Isaac "Ike" Deeter established the college boxing program at Washington State College in 1932 and coached for 24 years. He also taught men's physical education courses until retiring in 1967.

"I hated to see boxing go, but I realize the circumstances," he says. Competition in the Pacific Northwest was too hard to find. Idaho State, Sacramento State, and San Jose State were the nearest opponents. For other matches, WSU had to travel to the Midwest and Big Ten Conference. The cost of transportation became prohibitive.

NCAA-sanctioned collegiate boxing suffered a severe setback in 1960. In a match to decide the NCAA title at 165 pounds, San Jose State's Stu Bartell landed a second-round punch to Charlie Mohr's left temple. The University of Wisconsin fighter dropped to the canvas in the Wisconsin Fieldhouse. He took a mandatory nine count. The fight ended 1:49 minutes into the round. Later Mohr fell unconscious in the dressing room. Eight days later he died.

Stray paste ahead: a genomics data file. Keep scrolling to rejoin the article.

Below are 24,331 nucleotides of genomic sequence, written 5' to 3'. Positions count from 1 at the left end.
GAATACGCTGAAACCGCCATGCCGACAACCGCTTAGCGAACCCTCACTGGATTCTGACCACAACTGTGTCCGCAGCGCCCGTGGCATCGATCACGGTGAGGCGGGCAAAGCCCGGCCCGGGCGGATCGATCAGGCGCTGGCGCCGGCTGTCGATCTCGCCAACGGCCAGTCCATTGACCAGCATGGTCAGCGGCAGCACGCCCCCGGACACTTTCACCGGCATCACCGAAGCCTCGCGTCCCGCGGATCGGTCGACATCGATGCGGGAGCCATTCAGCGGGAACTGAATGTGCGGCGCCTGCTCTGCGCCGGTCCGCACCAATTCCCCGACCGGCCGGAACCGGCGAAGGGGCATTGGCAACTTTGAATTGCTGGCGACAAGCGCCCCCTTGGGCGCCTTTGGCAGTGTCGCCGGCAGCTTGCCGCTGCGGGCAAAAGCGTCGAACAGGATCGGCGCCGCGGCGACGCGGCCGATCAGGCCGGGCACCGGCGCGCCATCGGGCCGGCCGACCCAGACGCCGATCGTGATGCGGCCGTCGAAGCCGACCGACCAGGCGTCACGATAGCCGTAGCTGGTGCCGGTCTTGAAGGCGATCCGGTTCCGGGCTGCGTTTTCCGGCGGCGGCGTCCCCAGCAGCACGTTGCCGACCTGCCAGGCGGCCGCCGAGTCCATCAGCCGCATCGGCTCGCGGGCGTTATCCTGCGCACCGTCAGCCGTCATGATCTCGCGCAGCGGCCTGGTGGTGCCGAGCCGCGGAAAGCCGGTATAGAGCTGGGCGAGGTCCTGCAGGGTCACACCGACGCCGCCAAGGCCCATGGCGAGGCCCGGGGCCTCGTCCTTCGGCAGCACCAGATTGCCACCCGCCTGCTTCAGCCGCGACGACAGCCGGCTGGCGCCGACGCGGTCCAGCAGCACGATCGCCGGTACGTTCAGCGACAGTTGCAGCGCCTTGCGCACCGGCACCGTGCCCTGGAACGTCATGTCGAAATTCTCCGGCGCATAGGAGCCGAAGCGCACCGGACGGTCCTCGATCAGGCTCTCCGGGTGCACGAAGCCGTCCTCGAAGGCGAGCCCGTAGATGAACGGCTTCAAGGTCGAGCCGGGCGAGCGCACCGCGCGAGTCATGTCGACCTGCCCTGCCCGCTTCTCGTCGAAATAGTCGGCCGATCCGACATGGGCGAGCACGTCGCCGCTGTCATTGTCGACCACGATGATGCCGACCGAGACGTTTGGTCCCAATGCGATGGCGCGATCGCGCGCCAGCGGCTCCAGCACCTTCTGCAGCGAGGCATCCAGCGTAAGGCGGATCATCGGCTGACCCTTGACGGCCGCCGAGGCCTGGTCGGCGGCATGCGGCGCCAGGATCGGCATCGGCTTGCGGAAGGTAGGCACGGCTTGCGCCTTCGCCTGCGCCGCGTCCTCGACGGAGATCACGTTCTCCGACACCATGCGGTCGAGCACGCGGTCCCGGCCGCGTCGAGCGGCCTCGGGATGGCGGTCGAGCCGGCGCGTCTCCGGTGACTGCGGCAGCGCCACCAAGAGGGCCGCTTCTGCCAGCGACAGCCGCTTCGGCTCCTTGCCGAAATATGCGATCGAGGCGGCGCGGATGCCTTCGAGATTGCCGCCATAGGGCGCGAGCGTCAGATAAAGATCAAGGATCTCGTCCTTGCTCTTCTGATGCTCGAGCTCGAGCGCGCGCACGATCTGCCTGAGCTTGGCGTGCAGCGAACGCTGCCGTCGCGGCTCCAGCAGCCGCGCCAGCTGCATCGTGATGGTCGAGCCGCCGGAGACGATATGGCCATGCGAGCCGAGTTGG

Both SJS and Wisconsin dropped the sport; so did other schools after the season. The following January, the NCAA did likewise, citing the lack of boxing programs rather than the inherit dangers of the sport.

Recalling the circumstances, Deeter slowly shook his head from side to side and said, "That was a sad day." He lives at Bishop Place, a Pullman retirement community. His handshake is firm. Moments earlier, he'd clicked off the television so he could hear better and picked up the conversation about the sport close to his heart.

Those who know boxing say that to be successful, one has to understand the sport and be interesting in it. Deeter did and was. The Hartline native fought as a 160-pounder during his days at North Central High in Spokane. He was Golden Gloves champion in 1927 and 1928.

His record speaks for itself. In 1932, he directed the Cougars to the first of eight Pacific Coast Conference titles. The one-time dean of college boxing coaches produced 53 PCC champions. His fighters won 15 individual NCAA titles.

Boxing enjoyed its heyday under Deeter. The 1936 WSC-University of Wisconsin match in Madison drew 14,300 fans, the largest crowd for an intercollegiate match. The next year, the Cougars claimed the U.S. National Intercollegiate Tournament at Sacramento.

"Boxing is the greatest socializer we have," Deeter once said. "When a man beats you, you respect him regardless of his race, creed, or nationality. You respect him because you know he had to make sacrifices to get into top physical shape."